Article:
Medical billers and medical coders need to have a solid understanding of the International Classification of Diseases-9th Edition-Clinical Modification (ICD-9-CM). ICD-9-CM is divided into three volumes, the first two of which are composed of diagnosis codes, while the third volume contains a list of available procedure codes. Inpatient medical coders and medical billers use the third volume to describe medically necessary services that are provided in the hospital setting. All medical coders and billers rely on Volumes 1 and 2 to support the medical necessity of billed healthcare claims.

The Basics of Diagnosis Coding

Every procedure provided to patients is assigned a code that is linked to a corresponding charge for reimbursement. These procedure codes are also linked to the codes found in ICD-9-CM to report why the procedure was performed. Accurate diagnostic coding is essential to proper reimbursement. Without the correct diagnosis code appended to a service code, payment will be denied as being “not medically necessary.”

A bronchial endoscopy is not medically necessary for a patient who has a blood in his or her urine (599.70), but it is clinically indicated for a patient with chronic obstructive pulmonary disease (496). Since healthcare claims are submitted entirely in universally recognized codes, the proper understanding of the codes’ meaning is paramount to submitting clean claims that will be paid on first submission to private health insurance plans, and to government health insurance programs.

Healthcare providers can assign codes at the time of service, or medical billers and coders can assign codes based on the documentation in the patient’s medical record, which falls within the scope of their professional duties. Different healthcare settings impose different responsibilities on medical billers and coders. In a large medical practice, it may be certified medical coders that are charged with diagnosis code compliance. In a smaller practice of one or two physicians, or in a physical therapy clinic, for instance, the healthcare provider may assign ICD-9-CM codes with input from their office’s professional medical biller.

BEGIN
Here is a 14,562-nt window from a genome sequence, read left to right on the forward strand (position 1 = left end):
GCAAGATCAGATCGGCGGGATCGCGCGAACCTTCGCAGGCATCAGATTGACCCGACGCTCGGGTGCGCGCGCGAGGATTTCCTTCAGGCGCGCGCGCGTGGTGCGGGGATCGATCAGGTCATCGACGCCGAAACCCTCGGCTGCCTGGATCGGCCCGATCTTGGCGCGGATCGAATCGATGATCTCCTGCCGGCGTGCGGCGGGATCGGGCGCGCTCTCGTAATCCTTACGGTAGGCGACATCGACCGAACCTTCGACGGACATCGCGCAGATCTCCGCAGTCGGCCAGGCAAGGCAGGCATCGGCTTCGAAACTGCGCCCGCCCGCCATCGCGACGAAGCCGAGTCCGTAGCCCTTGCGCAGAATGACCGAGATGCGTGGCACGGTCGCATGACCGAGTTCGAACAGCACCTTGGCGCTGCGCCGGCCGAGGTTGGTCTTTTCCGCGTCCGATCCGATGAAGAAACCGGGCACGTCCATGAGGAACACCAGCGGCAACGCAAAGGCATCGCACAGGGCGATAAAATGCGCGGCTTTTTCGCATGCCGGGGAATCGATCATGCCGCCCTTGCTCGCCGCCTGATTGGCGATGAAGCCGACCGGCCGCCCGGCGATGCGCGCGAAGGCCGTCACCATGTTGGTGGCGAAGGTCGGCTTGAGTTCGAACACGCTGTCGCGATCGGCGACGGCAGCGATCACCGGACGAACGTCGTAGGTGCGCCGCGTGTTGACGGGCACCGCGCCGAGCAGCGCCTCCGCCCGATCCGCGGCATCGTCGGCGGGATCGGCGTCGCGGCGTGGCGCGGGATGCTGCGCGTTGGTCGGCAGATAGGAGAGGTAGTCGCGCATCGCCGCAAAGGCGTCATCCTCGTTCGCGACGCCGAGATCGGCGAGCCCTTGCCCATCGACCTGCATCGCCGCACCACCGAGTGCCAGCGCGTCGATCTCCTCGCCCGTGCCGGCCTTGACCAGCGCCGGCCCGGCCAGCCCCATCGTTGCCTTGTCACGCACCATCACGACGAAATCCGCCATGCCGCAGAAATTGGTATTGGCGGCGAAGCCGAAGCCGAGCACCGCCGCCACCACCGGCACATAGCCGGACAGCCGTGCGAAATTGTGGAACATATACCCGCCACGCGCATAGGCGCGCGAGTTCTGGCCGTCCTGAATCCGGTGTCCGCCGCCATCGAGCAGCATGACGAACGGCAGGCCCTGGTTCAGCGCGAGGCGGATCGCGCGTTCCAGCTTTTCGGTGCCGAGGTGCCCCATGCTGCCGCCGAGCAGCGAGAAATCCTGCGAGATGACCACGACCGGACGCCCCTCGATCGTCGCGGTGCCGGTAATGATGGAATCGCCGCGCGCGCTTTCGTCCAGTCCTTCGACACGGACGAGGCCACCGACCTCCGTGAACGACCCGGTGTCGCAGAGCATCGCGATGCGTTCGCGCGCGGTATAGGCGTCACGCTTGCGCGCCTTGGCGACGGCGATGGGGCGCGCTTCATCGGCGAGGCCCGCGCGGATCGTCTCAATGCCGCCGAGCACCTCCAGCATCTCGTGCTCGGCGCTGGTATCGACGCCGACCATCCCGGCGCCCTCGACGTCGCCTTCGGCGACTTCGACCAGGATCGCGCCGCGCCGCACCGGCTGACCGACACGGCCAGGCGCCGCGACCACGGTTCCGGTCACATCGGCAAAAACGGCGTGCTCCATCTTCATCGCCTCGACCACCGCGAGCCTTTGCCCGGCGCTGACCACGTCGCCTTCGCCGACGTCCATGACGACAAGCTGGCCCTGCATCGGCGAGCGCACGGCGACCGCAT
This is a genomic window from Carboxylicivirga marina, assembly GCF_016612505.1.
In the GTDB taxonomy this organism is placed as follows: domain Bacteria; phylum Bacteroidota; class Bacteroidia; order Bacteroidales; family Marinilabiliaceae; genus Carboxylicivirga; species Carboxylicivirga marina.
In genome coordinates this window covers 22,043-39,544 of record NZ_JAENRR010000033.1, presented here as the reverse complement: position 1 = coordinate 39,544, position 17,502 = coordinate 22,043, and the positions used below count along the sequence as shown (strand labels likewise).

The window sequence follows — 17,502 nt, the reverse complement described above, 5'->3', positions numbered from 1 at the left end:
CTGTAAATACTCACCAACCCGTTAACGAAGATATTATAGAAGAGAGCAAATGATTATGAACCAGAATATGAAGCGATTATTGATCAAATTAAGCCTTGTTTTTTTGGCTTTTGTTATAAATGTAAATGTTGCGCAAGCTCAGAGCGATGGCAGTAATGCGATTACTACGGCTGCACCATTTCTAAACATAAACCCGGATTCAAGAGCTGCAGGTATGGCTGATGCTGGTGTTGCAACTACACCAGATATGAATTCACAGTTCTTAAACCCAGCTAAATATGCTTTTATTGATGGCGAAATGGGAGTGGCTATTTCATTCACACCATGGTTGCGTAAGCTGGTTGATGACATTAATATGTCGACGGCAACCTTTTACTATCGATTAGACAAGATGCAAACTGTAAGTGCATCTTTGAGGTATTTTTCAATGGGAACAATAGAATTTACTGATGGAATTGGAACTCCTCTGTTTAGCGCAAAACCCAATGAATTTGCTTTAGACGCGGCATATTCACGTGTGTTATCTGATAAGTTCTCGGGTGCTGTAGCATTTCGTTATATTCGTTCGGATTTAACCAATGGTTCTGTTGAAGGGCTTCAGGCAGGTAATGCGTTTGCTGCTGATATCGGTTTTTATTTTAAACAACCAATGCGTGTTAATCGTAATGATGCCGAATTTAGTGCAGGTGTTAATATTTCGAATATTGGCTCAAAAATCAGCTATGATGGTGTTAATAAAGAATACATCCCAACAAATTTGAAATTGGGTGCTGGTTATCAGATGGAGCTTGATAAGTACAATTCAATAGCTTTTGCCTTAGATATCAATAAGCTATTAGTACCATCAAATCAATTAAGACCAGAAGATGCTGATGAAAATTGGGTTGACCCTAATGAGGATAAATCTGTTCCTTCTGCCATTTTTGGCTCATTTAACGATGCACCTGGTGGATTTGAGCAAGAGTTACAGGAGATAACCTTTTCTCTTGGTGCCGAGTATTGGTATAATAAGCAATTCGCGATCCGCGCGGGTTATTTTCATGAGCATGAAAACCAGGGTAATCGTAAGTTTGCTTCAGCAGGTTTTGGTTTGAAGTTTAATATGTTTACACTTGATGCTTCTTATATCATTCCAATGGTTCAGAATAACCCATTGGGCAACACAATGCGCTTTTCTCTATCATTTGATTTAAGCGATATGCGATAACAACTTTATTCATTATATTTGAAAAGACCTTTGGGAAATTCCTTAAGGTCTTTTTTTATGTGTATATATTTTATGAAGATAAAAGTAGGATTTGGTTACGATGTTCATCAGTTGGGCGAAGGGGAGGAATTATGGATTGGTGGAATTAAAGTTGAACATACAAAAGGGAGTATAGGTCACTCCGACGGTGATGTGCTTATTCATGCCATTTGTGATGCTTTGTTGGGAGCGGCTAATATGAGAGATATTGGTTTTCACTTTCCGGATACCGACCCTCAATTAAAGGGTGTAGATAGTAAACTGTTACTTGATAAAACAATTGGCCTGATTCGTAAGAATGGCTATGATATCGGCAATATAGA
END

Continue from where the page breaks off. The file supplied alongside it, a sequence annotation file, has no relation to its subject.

Healthcare providers do not normally receive any formal training in medical coding or medical billing. For this reason, they rely on trained professionals who specialize in this administrative discipline for guidance in complying with the standards set forth in ICD-9-CM. Professional medical billers and certified medical coders are individuals who have usually completed formal programs of study that enable them to understand the methodologies and protocols established by ICD-9-CM and professional associations to report a healthcare provider’s findings as documented in the patient’s medical record.

Organization of ICD-9-CM

ICD-9-CM is updated annually as new codes are added to keep current with the current language of medicine, old codes are eliminated that are found to no longer accurately describe current understanding of conditions, and code definitions are modified to provide a more accurate picture of a patient’s state of health.

Volume 1 of ICD-9-CM is an alphabetical listing of the conditions contained within the code manual. Medical coders and medical billers use this volume to locate where a specific condition is located in the tabular index. Volume 1 offers an indication of what code may be appropriate to describe a specific medical condition, but no professional medical biller or certified medical coder relies on Volume 1 of ICD-9-CM to report medical conditions. Volume 1 does not include the granularity of data that is essential for accurate diagnostic coding. For that, medical billers and medical coders cross reference what they find in Volume 1 with the tabular listings in Volume 2.